Change is constant – we always hear and say this. Well, same thing goes with wedding fashion. It has definitely changed over the last 100 years. Brace yourselves for we are taking an exciting ride down memory lane with a styled shoot brought to us by Alexandra Nyman, a fashion designer in the making. These dresses surely defined the past century of weddings. Tell us which style would make you tie the knot! I’m personally a big fan of the 80s! I overall just love the 80s fashion! Call me a millennial but I’m just a sucker when it comes to that era. What’s yours?
Dress: Every Thing Goes Clothing
Dress and Style: Monkey Girlz
Looks: Monkey Girlz
Dress: Monkey Girlz | Fur: Every Thing Goes Clothing
Dress: Monkey Girlz (originally worn by two generations of women)
Dress: Monkey Girlz | Gloves: Hey Viv!
Dress: Every Thing Goes Clothing | Birdcage veil: Hey Viv!
Dress and hat: Hey Viv!
Dress: Monkey Girlz
Dress and veil: Monkey Girlz
Event space: Overspray | Dress: Monkey Girlz | Belt: Every Thing Goes Clothing
Dress: Bossina Couture | Fur: Every Thing Goes Clothing
Dress: Bossina Couture
The Story Behind The Shoot
From Alexandra Nyman, the director and event coordinator:
100 Years of Wedding Dresses was inspired by the rich history of Edgewater Hall. When I first began working for Edgewater, I used to imagine all of the brides who walked through these doors to be wed over the past 140 years. Thus, I decided to blend together Edgewater Hall’s rich history with that of the history of wedding gowns to bring you 14 different wedding looks that are both traditional and nontraditional.
We partnered up with four different bridal and vintage boutiques, Monkey Girlz Boutique, Every Thing Goes Clothing, Hey Viv!, and Bossina Couture, all located on Staten Island in order to showcase some of the local shops and designers. We also partnered up with Noelle Kraft Photography, who is located in the Poconos, and local production company, Shadow and Sound.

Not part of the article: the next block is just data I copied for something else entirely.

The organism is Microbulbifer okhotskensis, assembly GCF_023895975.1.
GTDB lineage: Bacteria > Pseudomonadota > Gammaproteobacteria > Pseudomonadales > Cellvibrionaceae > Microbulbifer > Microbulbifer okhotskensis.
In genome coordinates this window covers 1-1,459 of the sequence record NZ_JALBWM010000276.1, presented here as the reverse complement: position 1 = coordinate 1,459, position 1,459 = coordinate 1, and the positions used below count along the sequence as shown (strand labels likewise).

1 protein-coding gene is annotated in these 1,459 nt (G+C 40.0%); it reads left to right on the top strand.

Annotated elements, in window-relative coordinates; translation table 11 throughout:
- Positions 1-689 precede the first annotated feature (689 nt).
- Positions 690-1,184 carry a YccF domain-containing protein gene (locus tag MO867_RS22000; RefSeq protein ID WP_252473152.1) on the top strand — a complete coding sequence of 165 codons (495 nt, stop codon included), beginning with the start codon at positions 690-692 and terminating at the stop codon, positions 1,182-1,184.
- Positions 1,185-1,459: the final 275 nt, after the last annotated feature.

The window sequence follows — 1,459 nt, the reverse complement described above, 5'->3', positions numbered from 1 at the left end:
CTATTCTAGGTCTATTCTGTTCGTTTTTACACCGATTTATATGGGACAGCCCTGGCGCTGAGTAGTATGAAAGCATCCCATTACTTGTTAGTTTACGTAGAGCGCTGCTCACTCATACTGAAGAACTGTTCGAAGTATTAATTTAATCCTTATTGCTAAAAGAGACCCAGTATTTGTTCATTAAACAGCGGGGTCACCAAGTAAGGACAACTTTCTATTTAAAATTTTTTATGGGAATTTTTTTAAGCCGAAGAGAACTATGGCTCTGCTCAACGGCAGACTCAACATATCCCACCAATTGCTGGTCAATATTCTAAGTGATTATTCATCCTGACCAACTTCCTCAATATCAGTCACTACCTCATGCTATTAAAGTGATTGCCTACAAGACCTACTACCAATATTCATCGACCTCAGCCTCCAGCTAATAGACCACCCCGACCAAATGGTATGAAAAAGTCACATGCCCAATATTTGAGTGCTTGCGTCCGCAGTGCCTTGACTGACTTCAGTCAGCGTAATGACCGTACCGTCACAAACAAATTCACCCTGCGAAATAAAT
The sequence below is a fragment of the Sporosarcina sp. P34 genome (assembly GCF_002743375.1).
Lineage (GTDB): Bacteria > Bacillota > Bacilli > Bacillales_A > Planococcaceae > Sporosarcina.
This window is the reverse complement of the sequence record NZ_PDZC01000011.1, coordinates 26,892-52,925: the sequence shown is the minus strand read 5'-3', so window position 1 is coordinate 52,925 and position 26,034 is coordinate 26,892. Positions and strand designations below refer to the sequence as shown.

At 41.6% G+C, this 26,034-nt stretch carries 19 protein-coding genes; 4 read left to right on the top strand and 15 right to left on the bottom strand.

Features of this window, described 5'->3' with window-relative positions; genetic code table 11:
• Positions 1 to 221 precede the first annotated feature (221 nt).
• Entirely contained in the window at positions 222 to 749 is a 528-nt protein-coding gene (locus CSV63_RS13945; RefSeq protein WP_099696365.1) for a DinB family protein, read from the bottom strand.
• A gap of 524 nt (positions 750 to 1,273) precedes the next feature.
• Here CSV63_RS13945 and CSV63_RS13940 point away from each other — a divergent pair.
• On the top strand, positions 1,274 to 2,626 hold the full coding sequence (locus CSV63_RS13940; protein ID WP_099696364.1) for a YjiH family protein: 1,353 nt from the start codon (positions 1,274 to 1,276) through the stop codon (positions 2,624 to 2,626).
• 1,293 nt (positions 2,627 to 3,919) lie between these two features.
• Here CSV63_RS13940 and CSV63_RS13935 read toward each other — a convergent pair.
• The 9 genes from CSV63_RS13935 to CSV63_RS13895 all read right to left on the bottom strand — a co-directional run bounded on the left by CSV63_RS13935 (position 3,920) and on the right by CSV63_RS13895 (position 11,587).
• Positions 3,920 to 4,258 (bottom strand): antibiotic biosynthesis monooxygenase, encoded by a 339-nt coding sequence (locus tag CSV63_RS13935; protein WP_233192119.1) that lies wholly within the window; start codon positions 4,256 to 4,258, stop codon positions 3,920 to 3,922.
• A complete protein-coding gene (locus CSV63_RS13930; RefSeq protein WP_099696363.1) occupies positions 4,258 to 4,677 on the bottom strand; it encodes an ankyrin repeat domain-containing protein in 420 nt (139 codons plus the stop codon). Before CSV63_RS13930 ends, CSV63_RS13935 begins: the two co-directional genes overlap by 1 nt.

We were fortunate to have worked with a beautiful collection of wedding dresses that range in fashion and style from modern times all the way to the 1900s. With the shooting of each dress accentuating their uniqueness and individuality of their time one couldn’t help being pulled back in time as the array of dresses parade in front of the cameras. Although the dresses were per-say the “belles of the ball” much credit is to be extended to the locals in this shoot. To have had the opportunity of shooting this project at the Edgewater Hall was indeed The “ Piece de Resistance” for it gave the shoot that grand, historic ambiance of yester-years it needed to be successful.
Details That Made This Shoot Extra Special
The Laracy gown. The first dress shown from the Edwardian era is authentically from 1890. It took a lot of convincing for the owner of the dress to allow us to use this dress since it is very delicate. The team have actually begun a restoration process for the dress to restore it to the designer’s original vision.
The Edgewater Hall. Edgewater Hall is another great detail that our shoot had. The hall was built in 1876 by Michael Nynan, and for the past 140 years the hall has hosted thousands of brides. Each floor of the hall has a different character and reflects various eras of architecture and fashion, which is why Edgewater was the perfect location for this shoot.